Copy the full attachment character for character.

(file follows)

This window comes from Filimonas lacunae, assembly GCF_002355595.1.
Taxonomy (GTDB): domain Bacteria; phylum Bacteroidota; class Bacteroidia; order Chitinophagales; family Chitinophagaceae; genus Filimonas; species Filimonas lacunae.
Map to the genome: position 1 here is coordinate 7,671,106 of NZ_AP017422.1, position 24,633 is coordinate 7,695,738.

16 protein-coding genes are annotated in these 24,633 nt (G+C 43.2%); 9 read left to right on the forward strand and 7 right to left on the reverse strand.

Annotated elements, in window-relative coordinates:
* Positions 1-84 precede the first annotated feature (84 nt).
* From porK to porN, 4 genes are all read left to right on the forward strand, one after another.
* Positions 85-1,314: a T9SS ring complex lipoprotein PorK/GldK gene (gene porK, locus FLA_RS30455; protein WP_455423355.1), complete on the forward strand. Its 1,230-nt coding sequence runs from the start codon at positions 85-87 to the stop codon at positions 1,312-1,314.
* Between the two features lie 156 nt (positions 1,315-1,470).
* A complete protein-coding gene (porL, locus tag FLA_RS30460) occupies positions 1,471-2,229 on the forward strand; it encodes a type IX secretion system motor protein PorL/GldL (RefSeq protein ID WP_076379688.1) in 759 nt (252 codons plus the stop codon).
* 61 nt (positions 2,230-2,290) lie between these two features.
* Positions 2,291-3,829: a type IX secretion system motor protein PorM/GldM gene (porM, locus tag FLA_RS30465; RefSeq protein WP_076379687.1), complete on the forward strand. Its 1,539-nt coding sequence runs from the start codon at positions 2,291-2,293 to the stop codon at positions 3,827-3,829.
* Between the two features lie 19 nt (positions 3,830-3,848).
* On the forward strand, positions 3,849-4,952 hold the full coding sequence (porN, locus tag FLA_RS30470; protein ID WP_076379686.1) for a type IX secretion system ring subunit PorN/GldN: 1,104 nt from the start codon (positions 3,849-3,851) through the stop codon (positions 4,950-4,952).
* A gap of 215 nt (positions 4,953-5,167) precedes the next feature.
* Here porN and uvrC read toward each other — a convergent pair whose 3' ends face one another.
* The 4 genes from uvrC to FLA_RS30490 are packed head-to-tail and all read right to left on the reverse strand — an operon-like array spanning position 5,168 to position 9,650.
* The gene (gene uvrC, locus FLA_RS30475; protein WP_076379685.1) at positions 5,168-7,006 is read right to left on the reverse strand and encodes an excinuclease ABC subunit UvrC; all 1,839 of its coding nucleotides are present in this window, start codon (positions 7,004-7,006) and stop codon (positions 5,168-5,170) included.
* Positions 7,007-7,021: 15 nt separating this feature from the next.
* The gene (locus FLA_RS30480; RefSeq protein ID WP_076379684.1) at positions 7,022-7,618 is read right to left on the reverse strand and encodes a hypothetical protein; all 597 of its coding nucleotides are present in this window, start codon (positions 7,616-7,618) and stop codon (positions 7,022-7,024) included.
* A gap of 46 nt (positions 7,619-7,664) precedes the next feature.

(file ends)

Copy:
This window comes from Filimonas lacunae, assembly GCF_002355595.1.
Taxonomy (GTDB): domain Bacteria; phylum Bacteroidota; class Bacteroidia; order Chitinophagales; family Chitinophagaceae; genus Filimonas; species Filimonas lacunae.
Map to the genome: position 1 here is coordinate 7,671,106 of NZ_AP017422.1, position 24,633 is coordinate 7,695,738.

16 protein-coding genes are annotated in these 24,633 nt (G+C 43.2%); 9 read left to right on the forward strand and 7 right to left on the reverse strand.

Annotated elements, in window-relative coordinates:
* Positions 1-84 precede the first annotated feature (84 nt).
* From porK to porN, 4 genes are all read left to right on the forward strand, one after another.
* Positions 85-1,314: a T9SS ring complex lipoprotein PorK/GldK gene (gene porK, locus FLA_RS30455; protein WP_455423355.1), complete on the forward strand. Its 1,230-nt coding sequence runs from the start codon at positions 85-87 to the stop codon at positions 1,312-1,314.
* Between the two features lie 156 nt (positions 1,315-1,470).
* A complete protein-coding gene (porL, locus tag FLA_RS30460) occupies positions 1,471-2,229 on the forward strand; it encodes a type IX secretion system motor protein PorL/GldL (RefSeq protein ID WP_076379688.1) in 759 nt (252 codons plus the stop codon).
* 61 nt (positions 2,230-2,290) lie between these two features.
* Positions 2,291-3,829: a type IX secretion system motor protein PorM/GldM gene (porM, locus tag FLA_RS30465; RefSeq protein WP_076379687.1), complete on the forward strand. Its 1,539-nt coding sequence runs from the start codon at positions 2,291-2,293 to the stop codon at positions 3,827-3,829.
* Between the two features lie 19 nt (positions 3,830-3,848).
* On the forward strand, positions 3,849-4,952 hold the full coding sequence (porN, locus tag FLA_RS30470; protein ID WP_076379686.1) for a type IX secretion system ring subunit PorN/GldN: 1,104 nt from the start codon (positions 3,849-3,851) through the stop codon (positions 4,950-4,952).
* A gap of 215 nt (positions 4,953-5,167) precedes the next feature.
* Here porN and uvrC read toward each other — a convergent pair whose 3' ends face one another.
* The 4 genes from uvrC to FLA_RS30490 are packed head-to-tail and all read right to left on the reverse strand — an operon-like array spanning position 5,168 to position 9,650.
* The gene (gene uvrC, locus FLA_RS30475; protein WP_076379685.1) at positions 5,168-7,006 is read right to left on the reverse strand and encodes an excinuclease ABC subunit UvrC; all 1,839 of its coding nucleotides are present in this window, start codon (positions 7,004-7,006) and stop codon (positions 5,168-5,170) included.
* Positions 7,007-7,021: 15 nt separating this feature from the next.
* The gene (locus FLA_RS30480; RefSeq protein ID WP_076379684.1) at positions 7,022-7,618 is read right to left on the reverse strand and encodes a hypothetical protein; all 597 of its coding nucleotides are present in this window, start codon (positions 7,616-7,618) and stop codon (positions 7,022-7,024) included.
* A gap of 46 nt (positions 7,619-7,664) precedes the next feature.